Notwithstanding some macro concerns, particularly around inflation, two of GSFM’s Australian managers – both with long/short strategies – have painted a bright picture for 2021 and beyond for investors.
Munro Partners and Tribeca Investment Partners, growth managers which delivered returns of about 18 per cent for their equities long/short funds in 2020, appeared unfazed in an adviser webinar last week (January 19) about the expectation that cyclical stocks will return to favour soon in a rotation away from growth and towards value.
Both managers – Munro being global and Tribeca primarily Australian – are active stock pickers and agree with GSFM’s house view on the macro outlook, as described by Steve Miller at the meeting.
Miller, a consultant to GSFM on economic issues, is a well-known fixed interest specialist. “As an old bond guy, I’d like to focus on inflation,” he said. “If inflation doesn’t remain [low] we can’t know how markets will react… The bad news is that markets, mostly the risk markets, can become inured to the notion of any prospect of renewed inflation. There is an element of crying wolf in what’s said, but to continue with the analogy, the wolf turns up in the end.”
Market expectations about inflation had already started to creep up, he said, and arguably the rising commodity prices were coming to an end. The US actual inflation figure is currently 1.4 per cent but expectations are 2.5 per cent. With Europe, the actual rate is minus 0.3 per cent and the expected rate is plus 1.5 per cent (which would mean a bigger jump).
Nick Griffin, the CIO and a co-founder of Munro, said that 2020 had been a “great period” for the manager, whose biggest single area of focus was the structural growth associated with climate change. Its largest exposures are in that area, with eight stocks making up about 18 per cent of the portfolio.
“Climate will be our biggest area of focus for 2021,” he said. “It will probably be a trend for 20 years… China has committed to zero carbon emissions by 2050, Microsoft has committed to zero by 2050, BHP has committed to zero by 2050. It will cost an estimated US$21 trillion. This is the biggest single investment trend of my lifetime.
Munro, which has about A$4 billion under management, looks for structural growth in the stocks it picks, which Griffin said gave a greater chance of picking winners. “We look for structural growth of twice or three-times GDP.”
Other big positions included digital enterprise, in which the firm had five holdings, and high-performance computing (four stocks). The finance world was becoming digitalised, he said, hence the interest in crypto currencies.
“We focus on the next generation of growth. As we’ve said publicly, we like Hello Fresh and Spotify which we see as being at the start of the ‘S’ curve. There will only be a few winners and there will be lots of pretenders along the way,” he said. “We’d rather focus on that than a cyclical recovery.”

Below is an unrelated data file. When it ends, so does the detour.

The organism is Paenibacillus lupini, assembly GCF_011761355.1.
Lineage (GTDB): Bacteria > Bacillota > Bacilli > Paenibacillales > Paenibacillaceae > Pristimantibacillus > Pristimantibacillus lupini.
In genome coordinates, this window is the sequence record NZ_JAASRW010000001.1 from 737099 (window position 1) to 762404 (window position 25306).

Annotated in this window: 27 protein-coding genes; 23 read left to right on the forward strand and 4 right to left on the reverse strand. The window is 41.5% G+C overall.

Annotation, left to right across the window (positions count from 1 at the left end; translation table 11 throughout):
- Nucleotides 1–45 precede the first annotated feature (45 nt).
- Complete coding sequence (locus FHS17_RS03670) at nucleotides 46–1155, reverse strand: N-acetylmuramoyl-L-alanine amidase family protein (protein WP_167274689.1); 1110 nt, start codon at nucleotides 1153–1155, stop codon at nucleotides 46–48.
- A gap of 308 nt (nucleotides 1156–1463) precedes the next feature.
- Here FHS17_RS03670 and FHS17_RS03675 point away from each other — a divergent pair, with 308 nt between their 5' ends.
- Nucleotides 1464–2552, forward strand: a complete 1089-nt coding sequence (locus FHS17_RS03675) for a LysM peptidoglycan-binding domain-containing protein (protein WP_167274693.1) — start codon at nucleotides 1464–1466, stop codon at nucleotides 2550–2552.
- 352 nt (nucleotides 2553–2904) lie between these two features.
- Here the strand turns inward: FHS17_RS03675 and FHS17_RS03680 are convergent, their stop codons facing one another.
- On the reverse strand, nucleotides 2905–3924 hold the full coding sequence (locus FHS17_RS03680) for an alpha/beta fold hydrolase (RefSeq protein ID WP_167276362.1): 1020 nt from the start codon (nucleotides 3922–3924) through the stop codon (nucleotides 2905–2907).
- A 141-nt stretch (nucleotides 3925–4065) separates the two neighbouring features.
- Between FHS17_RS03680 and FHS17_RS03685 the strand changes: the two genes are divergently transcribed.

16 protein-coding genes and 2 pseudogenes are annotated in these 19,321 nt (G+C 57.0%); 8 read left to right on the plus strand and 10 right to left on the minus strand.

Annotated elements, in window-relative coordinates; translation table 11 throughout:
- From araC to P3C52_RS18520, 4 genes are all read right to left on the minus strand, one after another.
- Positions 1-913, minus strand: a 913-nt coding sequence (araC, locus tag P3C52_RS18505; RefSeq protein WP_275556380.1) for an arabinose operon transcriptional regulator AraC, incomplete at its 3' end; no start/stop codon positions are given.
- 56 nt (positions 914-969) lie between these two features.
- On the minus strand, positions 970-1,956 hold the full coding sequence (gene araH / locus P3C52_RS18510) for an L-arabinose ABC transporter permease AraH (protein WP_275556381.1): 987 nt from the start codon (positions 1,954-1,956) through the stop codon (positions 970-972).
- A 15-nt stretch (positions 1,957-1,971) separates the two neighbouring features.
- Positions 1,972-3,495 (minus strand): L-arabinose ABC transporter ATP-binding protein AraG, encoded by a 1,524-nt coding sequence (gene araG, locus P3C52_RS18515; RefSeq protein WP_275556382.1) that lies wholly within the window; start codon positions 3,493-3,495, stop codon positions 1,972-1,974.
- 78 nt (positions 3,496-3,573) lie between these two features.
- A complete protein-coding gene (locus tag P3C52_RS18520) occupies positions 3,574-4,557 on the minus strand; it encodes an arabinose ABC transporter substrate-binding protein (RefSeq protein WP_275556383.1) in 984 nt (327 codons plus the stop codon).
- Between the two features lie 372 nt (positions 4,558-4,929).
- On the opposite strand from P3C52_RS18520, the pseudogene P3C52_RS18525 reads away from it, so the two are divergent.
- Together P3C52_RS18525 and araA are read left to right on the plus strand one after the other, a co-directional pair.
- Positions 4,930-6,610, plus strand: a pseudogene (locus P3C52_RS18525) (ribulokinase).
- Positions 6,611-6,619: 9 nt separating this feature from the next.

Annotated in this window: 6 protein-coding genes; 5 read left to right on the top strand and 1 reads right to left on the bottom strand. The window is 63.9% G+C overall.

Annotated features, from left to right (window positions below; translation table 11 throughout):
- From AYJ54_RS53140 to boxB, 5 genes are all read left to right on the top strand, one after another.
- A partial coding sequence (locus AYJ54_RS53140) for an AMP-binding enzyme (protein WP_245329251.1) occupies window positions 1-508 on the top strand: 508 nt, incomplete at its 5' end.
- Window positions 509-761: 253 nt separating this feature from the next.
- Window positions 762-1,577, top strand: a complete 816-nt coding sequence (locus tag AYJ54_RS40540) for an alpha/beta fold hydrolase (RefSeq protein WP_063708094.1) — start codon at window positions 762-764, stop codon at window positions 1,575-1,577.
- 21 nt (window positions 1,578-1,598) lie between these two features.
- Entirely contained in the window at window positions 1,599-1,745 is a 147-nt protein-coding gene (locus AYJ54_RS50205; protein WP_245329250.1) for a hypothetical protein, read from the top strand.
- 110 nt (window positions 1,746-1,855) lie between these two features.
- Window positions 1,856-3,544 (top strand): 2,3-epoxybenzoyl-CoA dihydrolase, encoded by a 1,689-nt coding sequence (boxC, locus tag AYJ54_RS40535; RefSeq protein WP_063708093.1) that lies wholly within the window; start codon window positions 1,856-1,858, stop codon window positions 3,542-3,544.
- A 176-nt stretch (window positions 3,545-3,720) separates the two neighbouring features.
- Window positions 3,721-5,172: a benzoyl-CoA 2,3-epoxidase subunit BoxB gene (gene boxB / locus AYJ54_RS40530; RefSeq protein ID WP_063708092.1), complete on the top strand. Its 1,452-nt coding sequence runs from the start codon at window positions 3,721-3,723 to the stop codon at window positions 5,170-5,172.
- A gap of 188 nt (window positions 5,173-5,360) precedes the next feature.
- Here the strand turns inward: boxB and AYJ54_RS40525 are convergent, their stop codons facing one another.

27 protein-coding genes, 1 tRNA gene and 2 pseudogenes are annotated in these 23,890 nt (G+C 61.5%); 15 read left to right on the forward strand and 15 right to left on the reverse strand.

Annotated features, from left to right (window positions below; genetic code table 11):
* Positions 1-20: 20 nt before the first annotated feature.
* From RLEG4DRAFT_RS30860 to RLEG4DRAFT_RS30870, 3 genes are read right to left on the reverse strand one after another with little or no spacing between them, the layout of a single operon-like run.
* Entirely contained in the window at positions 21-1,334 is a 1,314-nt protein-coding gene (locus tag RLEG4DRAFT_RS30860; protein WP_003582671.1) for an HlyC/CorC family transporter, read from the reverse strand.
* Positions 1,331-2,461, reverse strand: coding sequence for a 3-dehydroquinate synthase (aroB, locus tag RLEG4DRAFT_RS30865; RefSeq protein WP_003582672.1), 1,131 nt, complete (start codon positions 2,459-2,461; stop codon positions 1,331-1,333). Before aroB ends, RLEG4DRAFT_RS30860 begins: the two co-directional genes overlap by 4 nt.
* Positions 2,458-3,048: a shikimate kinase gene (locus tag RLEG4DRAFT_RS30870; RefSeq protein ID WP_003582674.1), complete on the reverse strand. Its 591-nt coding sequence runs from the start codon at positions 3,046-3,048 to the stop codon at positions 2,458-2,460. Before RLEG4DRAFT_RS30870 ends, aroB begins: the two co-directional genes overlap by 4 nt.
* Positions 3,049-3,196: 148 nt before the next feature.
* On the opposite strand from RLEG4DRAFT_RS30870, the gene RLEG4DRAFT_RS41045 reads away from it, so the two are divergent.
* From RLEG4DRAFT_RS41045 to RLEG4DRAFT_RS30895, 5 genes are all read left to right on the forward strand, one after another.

Jun Bei Lui, who runs Tribeca’s Alpha Plus long/short Aussie equities fund, said the manager was looking at five main themes for 2021. They were:
- Return to Work: changes in office utilisation; travel, with Asian domestic air travel already rebounding; surgical procedures and other medical normalisation; and, shopping centre visits.
- Reflation: not over the next 12 months but with activity picking up and government stimulus packages, inflationary pressure would build. Australian earnings had moved into an upgrade cycle which would continue this year.
- Dividends: will look “incredibly” attractive when they come back. Tribeca was expecting dividends, in aggregate, to rise by 30 per cent this year.
- Housing: would drive some of the returns, as building approvals had turned positive and prices in Sydney and Melbourne firming with a strong consumer market, and
- Structural growth players: which always command a premium. Current examples were Redbubble, Nuix, Afterpay and Seek.
Damien McIntyre, GSFM managing director, said the distributer and multi-affiliate firm had A$17.3 billion under management as at December 31. It recently launched an absolute returns ETF for Munro and had plans to take its other Australian manager, the institutionally focussed quant manager Redpoint, into the retail market.
GSFM’s four offshore-based managers are: New York-based Epoch Investment partners, LA-based Payden & Rygel, London-based Man Group, and Toronto and Boston-based Cambridge Global Asset Management.